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Scientists grow test tube human brains with potential to think and feel

VELLO launches the world’s first folding electric bike that can charge itself

October 11, 2016 by  
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https://www.youtube.com/watch?v=ll3s9RpXF4o The VELLO BIKE+ features a variety of innovations designed to revolutionize the experience of cycling in the city. According to VELLO, the bike is the ” smallest and lightest electric folding bike on the market .” It weighs around 26 pounds and is 21 by 28 by 9 inches big. It folds down in seconds to fit under a desk or in a car trunk, and users can map their route or remotely lock the VELLO BIKE+ via an app. Related: Foldable bike scooter combo runs entirely on electricity Because the bike charges itself, riders never need to plug it in! It harvests energy when riders brake or pedal using an integrated kinetic energy recovery system. The amount of energy generated depends on factors like road slope and pedaling speed. A 250W motor gives riders an electric boost, but according to VELLO the bike is still easy to pedal when power assistance is switched off. VELLO says users can ride for around 20 miles at 15 miles per hour on a full charge without any effort. Co-founder Valentin Vodev said in a statement, “For us converting ideas into products is a metamorphosis from the common to the unexplored – a discovery through which we can define new functions and forms.” With just under a month to go, VELLO has raised over $170,000 out of a $89,540 goal on Kickstarter. You can back the project here – the early bird price is 1,599 Euros, or about $1,799. + VELLO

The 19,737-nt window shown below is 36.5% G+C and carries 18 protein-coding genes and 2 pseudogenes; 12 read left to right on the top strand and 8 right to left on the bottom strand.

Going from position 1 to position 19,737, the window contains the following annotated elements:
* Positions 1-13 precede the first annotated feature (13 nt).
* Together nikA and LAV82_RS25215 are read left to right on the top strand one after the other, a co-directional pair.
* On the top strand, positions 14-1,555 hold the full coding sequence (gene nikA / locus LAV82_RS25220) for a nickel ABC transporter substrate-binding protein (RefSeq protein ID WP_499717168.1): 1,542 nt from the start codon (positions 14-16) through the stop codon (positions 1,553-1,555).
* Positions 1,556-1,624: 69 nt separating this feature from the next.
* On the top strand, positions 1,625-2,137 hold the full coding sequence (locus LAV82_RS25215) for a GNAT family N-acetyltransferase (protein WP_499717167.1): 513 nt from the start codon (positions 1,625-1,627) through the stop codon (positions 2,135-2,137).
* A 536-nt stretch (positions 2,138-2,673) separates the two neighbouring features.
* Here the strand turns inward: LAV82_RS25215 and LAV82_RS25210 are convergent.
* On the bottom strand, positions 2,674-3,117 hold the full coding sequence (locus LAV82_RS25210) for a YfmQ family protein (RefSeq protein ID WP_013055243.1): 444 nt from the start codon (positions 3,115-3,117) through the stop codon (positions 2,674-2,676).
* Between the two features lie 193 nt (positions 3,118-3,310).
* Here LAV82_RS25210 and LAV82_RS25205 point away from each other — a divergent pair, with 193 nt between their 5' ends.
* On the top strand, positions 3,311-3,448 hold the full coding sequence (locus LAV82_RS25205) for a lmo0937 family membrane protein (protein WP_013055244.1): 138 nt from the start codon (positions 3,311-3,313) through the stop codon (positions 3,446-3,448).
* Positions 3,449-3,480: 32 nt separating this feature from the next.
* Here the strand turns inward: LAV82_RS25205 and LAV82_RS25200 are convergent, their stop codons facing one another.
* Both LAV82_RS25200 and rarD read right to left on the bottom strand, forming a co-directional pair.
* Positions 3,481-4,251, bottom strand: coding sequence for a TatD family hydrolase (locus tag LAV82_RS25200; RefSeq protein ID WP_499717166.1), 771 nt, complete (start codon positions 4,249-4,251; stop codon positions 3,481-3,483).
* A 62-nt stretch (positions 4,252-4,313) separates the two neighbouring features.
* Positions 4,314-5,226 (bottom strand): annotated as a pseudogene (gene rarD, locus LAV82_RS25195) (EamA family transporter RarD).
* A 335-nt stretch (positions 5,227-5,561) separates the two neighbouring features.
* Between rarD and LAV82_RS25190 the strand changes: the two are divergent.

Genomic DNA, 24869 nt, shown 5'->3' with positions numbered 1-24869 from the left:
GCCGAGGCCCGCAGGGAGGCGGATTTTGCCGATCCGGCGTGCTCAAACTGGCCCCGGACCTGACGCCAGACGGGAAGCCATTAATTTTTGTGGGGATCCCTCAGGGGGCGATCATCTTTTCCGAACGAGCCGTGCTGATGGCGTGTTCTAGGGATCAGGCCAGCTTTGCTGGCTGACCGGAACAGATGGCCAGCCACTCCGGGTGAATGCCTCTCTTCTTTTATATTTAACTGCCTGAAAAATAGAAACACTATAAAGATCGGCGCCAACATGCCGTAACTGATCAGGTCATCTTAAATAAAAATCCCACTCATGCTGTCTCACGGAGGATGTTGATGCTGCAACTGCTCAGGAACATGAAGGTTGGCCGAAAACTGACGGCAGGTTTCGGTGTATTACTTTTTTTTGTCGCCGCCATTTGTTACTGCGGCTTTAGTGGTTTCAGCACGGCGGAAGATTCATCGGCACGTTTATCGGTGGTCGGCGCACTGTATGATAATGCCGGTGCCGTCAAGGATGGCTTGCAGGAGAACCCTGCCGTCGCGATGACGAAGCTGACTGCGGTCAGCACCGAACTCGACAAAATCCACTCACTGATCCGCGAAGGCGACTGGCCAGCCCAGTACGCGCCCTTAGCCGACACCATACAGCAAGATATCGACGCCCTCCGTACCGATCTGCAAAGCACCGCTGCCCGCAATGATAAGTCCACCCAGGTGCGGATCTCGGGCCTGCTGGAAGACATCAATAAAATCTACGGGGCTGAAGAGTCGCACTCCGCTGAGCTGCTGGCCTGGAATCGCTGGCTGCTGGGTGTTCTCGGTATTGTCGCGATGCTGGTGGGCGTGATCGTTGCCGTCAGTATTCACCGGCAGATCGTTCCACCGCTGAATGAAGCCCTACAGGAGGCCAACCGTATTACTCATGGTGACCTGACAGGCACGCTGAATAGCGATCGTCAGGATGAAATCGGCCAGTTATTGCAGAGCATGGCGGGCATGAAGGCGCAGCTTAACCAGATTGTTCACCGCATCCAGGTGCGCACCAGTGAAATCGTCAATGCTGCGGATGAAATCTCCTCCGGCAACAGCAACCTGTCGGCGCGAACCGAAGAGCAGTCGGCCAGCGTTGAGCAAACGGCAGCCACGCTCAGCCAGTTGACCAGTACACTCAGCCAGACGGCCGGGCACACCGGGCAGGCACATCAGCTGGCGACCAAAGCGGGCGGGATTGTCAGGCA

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VELLO launches the world’s first folding electric bike that can charge itself

Artist grows living letters in a Petri dish – with bacteria

September 4, 2015 by  
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Designer Ori Elisar ’s new project gives new meaning to the premise that language is organic. The Jerusalem-based creator’s “Living Typeface” is a collection of letters sprouted from a Petri dish. Made from bacteria , the blue-hued living letters poetically grow from the Paleo-Hebrew alphabet into modern Hebrew, all before the microscope lens. Read the rest of Artist grows living letters in a Petri dish – with bacteria

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Artist grows living letters in a Petri dish – with bacteria

Jaw-dropping scale of Apple’s spaceship campus revealed in new drone footage

September 4, 2015 by